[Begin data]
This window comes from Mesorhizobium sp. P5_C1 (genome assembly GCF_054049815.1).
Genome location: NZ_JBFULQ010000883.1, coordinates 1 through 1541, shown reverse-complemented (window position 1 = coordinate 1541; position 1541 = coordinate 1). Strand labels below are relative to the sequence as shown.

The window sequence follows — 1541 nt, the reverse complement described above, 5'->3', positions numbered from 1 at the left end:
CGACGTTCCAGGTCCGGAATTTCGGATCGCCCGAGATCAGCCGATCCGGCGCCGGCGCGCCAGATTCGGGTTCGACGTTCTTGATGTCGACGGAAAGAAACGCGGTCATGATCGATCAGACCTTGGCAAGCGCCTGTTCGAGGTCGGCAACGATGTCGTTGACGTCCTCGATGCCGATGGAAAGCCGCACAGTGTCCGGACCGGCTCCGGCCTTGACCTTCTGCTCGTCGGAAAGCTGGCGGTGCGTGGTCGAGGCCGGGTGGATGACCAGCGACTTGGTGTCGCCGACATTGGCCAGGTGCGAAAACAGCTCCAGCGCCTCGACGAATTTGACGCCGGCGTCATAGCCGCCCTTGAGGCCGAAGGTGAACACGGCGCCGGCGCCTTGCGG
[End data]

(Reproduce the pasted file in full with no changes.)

This window comes from Mesorhizobium sp. P5_C1 (genome assembly GCF_054049815.1).
Genome location: NZ_JBFULQ010000883.1, coordinates 1 through 1541, shown reverse-complemented (window position 1 = coordinate 1541; position 1541 = coordinate 1). Strand labels below are relative to the sequence as shown.

The window sequence follows — 1541 nt, the reverse complement described above, 5'->3', positions numbered from 1 at the left end:
CGACGTTCCAGGTCCGGAATTTCGGATCGCCCGAGATCAGCCGATCCGGCGCCGGCGCGCCAGATTCGGGTTCGACGTTCTTGATGTCGACGGAAAGAAACGCGGTCATGATCGATCAGACCTTGGCAAGCGCCTGTTCGAGGTCGGCAACGATGTCGTTGACGTCCTCGATGCCGATGGAAAGCCGCACAGTGTCCGGACCGGCTCCGGCCTTGACCTTCTGCTCGTCGGAAAGCTGGCGGTGCGTGGTCGAGGCCGGGTGGATGACCAGCGACTTGGTGTCGCCGACATTGGCCAGGTGCGAAAACAGCTCCAGCGCCTCGACGAATTTGACGCCGGCGTCATAGCCGCCCTTGAGGCCGAAGGTGAACACGGCGCCGGCGCCTTGCGG